To prevent weeds from taking the entire garden bed, apply mulch at least one inch deep around each plant. This helps hold down weed growth and helps retain moist soil.If you follow these simple tips, you’ll be well on your way to growing an incredible combination of herbs!

If you follow these simple tips, you’ll be well on your way to growing an incredible combination of herbs!

Special considerations when companion planting mint

It’s always best to make sure that you are providing the proper conditions for your mint and its pals. There are a few special considerations to take into account.

Soil and location

The mint plant does best when you give it lots of space and soil that’s high in organic matter. Mint grows best in a location that gets some direct sunlight throughout the day, but where it won’t be scorched by the mid-afternoon sun.

When you’re planting your garden, make sure that moist soil but well-drained.

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If your soil doesn’t have enough organic matter, try adding some compost or peat moss to maximize growth potential and make sure that nutrients don’t get washed away during heavy rains.

Weed control

Mint can be a bit of a bully in the garden and can easily overrun other plants if left unchecked. To prevent its spread, consider using barriers or coverings in your garden beds to keep weed control in check (coarse mulch works well).


Mint can benefit from a once-monthly feeding with an all-purpose fertilizer or a slow-release fertilizer designed specifically for herbs.

Avoid overfertilizing though, as it could burn out your plants more quickly than you want!


Do you have some burning questions about herb companionship? Growing mint with other herbs might seem a bit daunting, but don’t worry – you’ll be a gardening expert in no time.

Here are some common FAQs that many gardeners ask:

Do I need to plant herbs in my garden?

No, you don’t always have to plant a bunch of herbs altogether. You can simply keep them in pots and either places them around your garden or grow them close to each other.

What good mint companion plants?

Mint is pretty versatile. You can pair it up with most culinary herbs like basil, oregano, thyme, chives, sage, and rosemary, or other garden plants like strawberry plants, bush beans, and. It also works with some flowers like scented geraniums and lavender.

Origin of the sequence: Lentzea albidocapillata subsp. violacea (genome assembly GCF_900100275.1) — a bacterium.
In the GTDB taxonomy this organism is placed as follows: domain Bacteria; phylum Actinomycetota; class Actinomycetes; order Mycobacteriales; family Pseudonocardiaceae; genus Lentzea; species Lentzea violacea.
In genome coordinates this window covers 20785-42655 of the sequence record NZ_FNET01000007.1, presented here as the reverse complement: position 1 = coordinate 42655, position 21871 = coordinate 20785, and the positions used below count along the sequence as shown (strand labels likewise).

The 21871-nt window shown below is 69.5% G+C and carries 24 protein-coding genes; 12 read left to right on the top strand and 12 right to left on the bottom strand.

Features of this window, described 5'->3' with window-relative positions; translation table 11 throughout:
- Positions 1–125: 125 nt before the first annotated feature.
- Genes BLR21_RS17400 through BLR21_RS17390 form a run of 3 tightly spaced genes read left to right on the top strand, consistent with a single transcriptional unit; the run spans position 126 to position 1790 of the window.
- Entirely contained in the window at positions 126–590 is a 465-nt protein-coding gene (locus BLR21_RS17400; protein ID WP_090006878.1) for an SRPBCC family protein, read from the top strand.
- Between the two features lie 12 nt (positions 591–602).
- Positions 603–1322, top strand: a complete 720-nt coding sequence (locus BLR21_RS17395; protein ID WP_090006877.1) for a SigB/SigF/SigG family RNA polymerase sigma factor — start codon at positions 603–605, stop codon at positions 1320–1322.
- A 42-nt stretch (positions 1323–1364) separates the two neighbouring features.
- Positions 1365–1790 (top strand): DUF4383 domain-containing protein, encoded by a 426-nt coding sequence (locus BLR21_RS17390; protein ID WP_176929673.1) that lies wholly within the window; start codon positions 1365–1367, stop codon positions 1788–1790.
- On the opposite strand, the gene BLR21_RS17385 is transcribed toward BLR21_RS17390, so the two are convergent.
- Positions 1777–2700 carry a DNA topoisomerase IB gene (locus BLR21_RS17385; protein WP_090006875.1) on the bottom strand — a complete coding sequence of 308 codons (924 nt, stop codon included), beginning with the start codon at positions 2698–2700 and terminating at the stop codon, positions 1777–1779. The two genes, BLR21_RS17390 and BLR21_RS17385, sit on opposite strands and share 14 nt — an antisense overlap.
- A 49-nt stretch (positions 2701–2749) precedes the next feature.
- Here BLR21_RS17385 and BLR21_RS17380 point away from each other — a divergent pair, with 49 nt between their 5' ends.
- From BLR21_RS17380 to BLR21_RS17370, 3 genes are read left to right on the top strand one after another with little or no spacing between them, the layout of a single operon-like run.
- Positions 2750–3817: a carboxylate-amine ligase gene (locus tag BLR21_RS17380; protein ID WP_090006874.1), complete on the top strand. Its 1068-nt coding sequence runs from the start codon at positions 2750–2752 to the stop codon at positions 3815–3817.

What’s the difference between planting in soil or pots?

When plant mint and its pals in soil, the plants become more established and their roots grow deeper so they’re less likely to dry out. When grown in pots, these herbal companions are easier to move around. Just make sure the containers are big enough so they don’t dry out quickly during hot weather.

What can you not plant next to mint?

Keep cilantro, dill, chamomile, and rue away they make really bad mint companion plants.

Will mint choke out other plants?

If you’re looking to plant mint, you might be wondering what it’s going to do to the other plants around it. Will mint choke out all of the other plants in your garden? Mint plants aren’t choking plants but can also grow under shady plants or bushes.

What herb can be planted with mint?

Aromatic herbs kill many harmful pests. Plant mint next to dill and basil.

Is there anything else I should know?

A few other things to consider when growing herbs with mint are soil type and irrigation – make sure the soil is well-drained but still moist enough for your plants to thrive.


Mixing different kinds of herbs and plants is a creative way to unlock your inner gardener, as well as a great way to get the most out of your herb or garden. By mixing mint with its natural partners, you can create a truly magical garden that’s full of flavor and texture.

Plus, it’s an easy way to maximize your garden’s potential. If you go for a combination of great companion plants to plant with mint, you can reap the benefits of added nutrients and flavors, which makes for a truly delicious and healthy meal.

Whether you’re a novice gardener or a seasoned one, finding the perfect combination of mint and its pals is a great way to get the best out of your garden.

With a little bit of experimenting, you’ll be able to find and enjoy the most delicious combinations of herbs and vegetables.

Read also: How to trim basil plant without killing it

Elizabeth Martin

I am one of the best chefs and I work in a very famous Washington DC restaurant. My main hobby is to complement different dishes with fresh herbs. Almost all of them are grown in my house.